If you’re looking for proof that the mainstream media failed Army whistleblower Chelsea Manning, look no further than statements made by the imprisoned WikiLeaks source herself.
Not only was the three-month military court martial of Manning largely ignored by established media outlets, but the former private first class said while on the stand that her own efforts to attract the attention of the press years earlier – before she turned to anti-secrecy organization WikiLeaks – were ignored as well.
Fort Meade : Chelsea Manning arrives alongside military officials at a US military court facility to hear her sentence in his trial at Fort Meade, Maryland on August 21, 2013.
WikiLeaks won a court case in April that landed Visa with million-dollar fines for its financial blockade of the site. Julian Assange, still holed up in Ecuador’s London Embassy, said it was a victory over Washington’s attempt to silence WikiLeaks.
December 7 marked the third year of his detention, despite no charges being filed against him in the country. Assange remains under threat of extradition to Sweden, with the journalist being wanted for questioning in connection with a sexual misconduct investigation, which he labels as politically motivated. He believes Sweden will, in turn, extradite him to the US, where he could face espionage charges, which could carry the death penalty.
Wikileaks founder Julian Assange.
Syrian Christians persecuted and forced to flee Maaloula
Maaloula, an ancient Christian town where the locals speak western Aramaic – a language spoken by Christ – has seen some of the fiercest fighting in the Syrian civil war, with attacks on Christians who were eventually forced to make desperate escapes.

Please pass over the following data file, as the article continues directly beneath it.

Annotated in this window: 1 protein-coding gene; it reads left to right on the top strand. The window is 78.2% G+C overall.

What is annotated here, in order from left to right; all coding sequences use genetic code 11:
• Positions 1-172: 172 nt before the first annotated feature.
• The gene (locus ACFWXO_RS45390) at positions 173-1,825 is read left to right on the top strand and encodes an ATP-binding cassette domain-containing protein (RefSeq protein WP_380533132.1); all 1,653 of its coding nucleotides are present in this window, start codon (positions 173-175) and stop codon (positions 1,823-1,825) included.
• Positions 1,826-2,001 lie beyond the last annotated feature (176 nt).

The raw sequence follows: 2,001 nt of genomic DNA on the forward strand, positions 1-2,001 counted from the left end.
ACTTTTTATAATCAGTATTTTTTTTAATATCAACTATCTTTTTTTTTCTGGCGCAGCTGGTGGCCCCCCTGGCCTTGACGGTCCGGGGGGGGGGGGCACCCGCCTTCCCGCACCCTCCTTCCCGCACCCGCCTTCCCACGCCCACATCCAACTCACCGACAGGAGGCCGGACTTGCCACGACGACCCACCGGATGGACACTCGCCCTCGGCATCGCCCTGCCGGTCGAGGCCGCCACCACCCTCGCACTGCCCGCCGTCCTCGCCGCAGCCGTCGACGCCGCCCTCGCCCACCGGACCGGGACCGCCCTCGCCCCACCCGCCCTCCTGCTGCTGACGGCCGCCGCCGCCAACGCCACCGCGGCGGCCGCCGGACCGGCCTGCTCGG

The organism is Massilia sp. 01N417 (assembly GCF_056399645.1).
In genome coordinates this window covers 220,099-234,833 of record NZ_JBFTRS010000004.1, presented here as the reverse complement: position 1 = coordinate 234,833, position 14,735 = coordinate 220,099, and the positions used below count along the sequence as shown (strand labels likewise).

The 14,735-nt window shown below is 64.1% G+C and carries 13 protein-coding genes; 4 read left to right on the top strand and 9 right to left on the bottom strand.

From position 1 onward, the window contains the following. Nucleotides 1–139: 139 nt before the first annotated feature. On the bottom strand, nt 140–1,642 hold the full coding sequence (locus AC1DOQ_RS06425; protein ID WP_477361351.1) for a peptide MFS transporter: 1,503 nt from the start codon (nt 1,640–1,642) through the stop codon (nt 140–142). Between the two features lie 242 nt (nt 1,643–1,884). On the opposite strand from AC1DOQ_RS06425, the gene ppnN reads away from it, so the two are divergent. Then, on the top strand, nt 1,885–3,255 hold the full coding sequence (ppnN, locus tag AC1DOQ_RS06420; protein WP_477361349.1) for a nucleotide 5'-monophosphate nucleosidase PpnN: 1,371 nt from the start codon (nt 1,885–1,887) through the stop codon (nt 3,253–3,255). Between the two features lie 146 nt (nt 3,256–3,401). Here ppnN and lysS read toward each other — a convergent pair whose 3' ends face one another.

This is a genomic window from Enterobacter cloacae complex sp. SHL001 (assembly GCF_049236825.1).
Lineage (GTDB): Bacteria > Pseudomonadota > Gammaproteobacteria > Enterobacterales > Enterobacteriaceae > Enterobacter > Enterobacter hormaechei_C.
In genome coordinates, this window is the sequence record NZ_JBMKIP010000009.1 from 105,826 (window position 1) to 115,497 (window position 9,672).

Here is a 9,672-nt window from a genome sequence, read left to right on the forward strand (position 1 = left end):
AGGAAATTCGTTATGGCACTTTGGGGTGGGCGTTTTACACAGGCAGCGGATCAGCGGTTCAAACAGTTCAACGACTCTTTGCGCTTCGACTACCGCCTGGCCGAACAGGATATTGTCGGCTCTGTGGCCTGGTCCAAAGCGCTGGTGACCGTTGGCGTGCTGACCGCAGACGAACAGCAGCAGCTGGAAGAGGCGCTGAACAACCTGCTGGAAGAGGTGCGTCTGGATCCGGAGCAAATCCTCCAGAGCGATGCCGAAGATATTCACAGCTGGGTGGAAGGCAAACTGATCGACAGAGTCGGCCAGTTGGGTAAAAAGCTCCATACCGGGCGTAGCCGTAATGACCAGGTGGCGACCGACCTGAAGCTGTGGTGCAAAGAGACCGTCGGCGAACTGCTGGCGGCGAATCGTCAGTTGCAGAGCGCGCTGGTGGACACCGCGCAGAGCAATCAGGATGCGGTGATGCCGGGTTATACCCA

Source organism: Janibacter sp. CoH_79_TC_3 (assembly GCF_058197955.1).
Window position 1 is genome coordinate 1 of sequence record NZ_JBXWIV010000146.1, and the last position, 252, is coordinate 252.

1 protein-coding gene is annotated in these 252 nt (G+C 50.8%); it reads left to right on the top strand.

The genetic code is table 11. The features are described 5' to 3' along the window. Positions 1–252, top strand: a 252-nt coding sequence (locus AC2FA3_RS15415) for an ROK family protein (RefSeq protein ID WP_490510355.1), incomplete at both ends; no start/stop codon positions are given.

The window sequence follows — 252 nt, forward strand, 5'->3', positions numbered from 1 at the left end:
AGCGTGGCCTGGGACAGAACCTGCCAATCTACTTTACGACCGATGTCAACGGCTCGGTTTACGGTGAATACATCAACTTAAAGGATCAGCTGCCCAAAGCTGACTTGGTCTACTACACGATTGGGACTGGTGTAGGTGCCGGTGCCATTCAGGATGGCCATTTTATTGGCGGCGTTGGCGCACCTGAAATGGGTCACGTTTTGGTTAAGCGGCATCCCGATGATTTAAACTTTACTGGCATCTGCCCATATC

Christians and Muslims used to coexist in Maaloula peacefully and despite the civil war raging around them had agreed that their town must remain one of peace. But when Maaloula was taken over in early September by the Islamist fighters from jabat al-Nusra, a group with links to Al-Qaeda, not one of the town’s 5,000 Christian residents or virtually a single member of the 2,000 strong Muslim community remained. All have now fled, fearing for their lives. Maaloula has become a ghost town.
A Syrian army tank is seen in the Christian town of Maalula on September 11, 2013.
Libya mired in spiral of violence and ongoing chaos
Two years after the NATO-backed deposition of Libyan leader, Muammar Gaddafi, the country is in chaos. 2013 has witnessed the siege of Libya’s Foreign ministry, the Russian embassy falling under attack, high-ranking officials kidnapped, as well as repeated and deadly clashes between the Libyan army and Islamist militia.
In April, Libya’s foreign ministry was besieged by some 200 men armed with AK-47 assault guns and sniper rifles. Demands were made to sack key foreign service officers in Libya’s embassies and consulates abroad. Intense negotiations followed.
Iraq 2013: A year of carnage
Iraq has been embroiled in a bloodbath this year, with over 9,000 killed in total, according to Iraq Body Count – making it the most violent year the country has seen since 2008. RT’s timeline of the annihilation was set up to keep track of its escalation.
Nearly two years after US troops withdrew from Iraq, security forces are struggling to combat the violence. Iraq has been plunging deeper into inter-ethnic violence, prompted by ever-growing tensions mostly between the country’s majority Shiite community and the Sunni minority.
Iraqis gather around a burning car at the scene of an explosion in the Shiite Muslim Al-Amin district of Baghdad on December 8, 2013.